Next we see hiding in there two "bootstrap" instructions: INVOKE 16 and HALT. These instructions simply tell the virtual machine to find the function with ID 16 (look in the string table to find that this corresponds to "entrypoint") and execute it, then stop the program. entrypoint is Epoch's equivalent of main; it is the first code to run in the program, and unless something goes catastrophically wrong, it is often the last. (This is another vast oversimplification, but I won't get into details on the exceptions to that statement, for sake of space and time.)
Now we see the good stuff: an ENTITY instruction. This corresponds to the entry point function directly. Inside here is a bunch of goodies, and then the program ends with some metadata about lexical scopes and such, which we can safely ignore for the purposes of this investigation.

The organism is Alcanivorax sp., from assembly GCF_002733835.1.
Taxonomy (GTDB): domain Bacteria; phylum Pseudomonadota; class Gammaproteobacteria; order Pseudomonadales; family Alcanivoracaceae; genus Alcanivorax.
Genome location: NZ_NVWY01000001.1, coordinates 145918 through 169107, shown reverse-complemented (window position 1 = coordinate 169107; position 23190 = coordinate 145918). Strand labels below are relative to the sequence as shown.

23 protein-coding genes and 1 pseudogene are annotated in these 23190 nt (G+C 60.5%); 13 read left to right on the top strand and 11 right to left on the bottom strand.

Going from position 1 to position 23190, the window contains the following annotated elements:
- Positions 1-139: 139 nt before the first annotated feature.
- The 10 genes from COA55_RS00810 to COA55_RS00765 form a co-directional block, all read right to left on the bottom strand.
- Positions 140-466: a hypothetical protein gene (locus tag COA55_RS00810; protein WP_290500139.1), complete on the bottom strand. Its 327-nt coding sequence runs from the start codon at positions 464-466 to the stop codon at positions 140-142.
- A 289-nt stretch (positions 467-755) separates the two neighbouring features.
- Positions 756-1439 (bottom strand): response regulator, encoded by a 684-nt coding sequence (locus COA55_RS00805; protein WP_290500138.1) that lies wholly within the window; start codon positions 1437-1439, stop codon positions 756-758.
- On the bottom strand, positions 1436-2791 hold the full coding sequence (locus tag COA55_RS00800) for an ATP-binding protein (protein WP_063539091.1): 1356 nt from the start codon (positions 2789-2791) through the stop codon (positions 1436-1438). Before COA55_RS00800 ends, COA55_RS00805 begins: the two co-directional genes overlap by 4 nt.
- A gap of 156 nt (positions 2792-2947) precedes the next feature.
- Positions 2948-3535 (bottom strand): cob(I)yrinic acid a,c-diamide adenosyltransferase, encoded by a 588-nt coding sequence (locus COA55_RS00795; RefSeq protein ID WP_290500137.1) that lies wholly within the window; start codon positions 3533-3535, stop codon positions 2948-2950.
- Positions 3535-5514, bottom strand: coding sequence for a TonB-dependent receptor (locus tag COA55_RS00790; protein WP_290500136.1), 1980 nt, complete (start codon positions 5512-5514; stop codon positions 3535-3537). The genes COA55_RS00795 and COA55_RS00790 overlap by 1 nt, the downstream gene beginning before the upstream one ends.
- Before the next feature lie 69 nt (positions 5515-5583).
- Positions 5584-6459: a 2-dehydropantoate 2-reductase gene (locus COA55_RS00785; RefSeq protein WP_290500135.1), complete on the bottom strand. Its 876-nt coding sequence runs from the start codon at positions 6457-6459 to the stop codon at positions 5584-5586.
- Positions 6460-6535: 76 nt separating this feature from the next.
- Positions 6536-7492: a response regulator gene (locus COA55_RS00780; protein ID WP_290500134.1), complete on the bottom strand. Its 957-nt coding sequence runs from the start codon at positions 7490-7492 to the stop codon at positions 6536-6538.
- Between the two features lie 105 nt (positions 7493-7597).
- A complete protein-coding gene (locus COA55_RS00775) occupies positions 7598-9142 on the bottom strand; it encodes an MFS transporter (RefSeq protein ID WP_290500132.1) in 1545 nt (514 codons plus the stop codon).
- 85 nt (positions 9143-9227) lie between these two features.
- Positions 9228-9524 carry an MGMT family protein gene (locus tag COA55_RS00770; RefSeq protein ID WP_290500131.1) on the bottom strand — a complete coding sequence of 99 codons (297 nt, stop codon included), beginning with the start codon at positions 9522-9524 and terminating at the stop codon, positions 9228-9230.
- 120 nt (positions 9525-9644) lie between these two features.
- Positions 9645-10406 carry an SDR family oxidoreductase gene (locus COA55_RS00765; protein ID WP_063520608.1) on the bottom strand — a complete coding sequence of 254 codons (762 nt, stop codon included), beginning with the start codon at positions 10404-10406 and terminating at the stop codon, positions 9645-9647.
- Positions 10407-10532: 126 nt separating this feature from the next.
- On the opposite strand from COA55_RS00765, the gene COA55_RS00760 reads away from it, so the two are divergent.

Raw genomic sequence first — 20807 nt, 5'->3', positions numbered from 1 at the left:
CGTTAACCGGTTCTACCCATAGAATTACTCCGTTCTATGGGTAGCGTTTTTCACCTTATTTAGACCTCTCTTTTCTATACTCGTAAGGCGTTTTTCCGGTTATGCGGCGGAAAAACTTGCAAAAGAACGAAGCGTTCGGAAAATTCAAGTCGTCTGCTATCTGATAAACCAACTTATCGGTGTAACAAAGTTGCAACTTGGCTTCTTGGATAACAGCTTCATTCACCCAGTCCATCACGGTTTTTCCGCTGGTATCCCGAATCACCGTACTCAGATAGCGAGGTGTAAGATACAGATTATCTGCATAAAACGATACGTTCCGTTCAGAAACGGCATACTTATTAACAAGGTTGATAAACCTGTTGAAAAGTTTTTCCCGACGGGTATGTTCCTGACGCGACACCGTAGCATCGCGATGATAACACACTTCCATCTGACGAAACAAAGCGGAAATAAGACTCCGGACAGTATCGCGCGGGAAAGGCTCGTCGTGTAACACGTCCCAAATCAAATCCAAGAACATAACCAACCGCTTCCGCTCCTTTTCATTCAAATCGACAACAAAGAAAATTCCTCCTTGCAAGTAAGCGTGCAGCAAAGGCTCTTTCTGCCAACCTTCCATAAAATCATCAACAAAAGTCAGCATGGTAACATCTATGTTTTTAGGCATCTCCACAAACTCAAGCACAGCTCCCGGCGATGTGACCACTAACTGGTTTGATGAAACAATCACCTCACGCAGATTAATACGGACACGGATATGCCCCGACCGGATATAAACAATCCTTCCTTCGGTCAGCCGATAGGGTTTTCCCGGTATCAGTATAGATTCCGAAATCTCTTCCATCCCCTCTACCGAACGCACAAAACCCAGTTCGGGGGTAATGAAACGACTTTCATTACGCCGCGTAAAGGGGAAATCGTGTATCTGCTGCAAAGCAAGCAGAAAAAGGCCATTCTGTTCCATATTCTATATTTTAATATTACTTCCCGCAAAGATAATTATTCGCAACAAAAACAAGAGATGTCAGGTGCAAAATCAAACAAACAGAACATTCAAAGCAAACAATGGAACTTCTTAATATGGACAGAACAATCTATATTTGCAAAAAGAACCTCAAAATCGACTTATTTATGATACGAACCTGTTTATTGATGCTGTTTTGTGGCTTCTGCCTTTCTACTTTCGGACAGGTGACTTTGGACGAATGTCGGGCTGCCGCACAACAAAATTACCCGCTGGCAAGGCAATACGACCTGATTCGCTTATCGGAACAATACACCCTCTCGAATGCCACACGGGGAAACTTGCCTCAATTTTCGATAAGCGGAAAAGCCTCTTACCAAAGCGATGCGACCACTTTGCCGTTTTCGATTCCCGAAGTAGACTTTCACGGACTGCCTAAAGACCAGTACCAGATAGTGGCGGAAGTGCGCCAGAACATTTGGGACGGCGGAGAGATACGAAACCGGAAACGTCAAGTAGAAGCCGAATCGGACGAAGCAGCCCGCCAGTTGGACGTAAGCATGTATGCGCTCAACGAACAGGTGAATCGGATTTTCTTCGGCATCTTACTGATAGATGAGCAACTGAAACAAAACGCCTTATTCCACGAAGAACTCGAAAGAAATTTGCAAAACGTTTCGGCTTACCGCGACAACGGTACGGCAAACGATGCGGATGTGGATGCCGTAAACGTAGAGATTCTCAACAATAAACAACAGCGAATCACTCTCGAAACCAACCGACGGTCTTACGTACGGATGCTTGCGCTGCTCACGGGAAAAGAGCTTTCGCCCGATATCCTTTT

Look in the code for offset 0x30c and the CHAIN instruction. This signals the beginning of an entity chain. After that, we read a variable (foo, in this case) from its storage place on the stack, push the integer value 0 onto the stack, and then invoke the == comparison function. (Note again that comparisons are functions in the standard library; the VM does not have a comparison instruction.)
Now we see another entity, which corresponds directly to the first if in the code sample. This entity is special: it performs some meta-control code. (That isn't immediately obvious from the bytecode; it's controlled by the standard library once again. The entity type tag "17" is our only hint as to what kind of meta-control code will be involved; note that entity type tags aren't the same as string IDs!)
Under the hood, the standard library takes the result of the == function that was called earlier, and examines it; based on the value of that comparison, it will inform the VM on what to do next.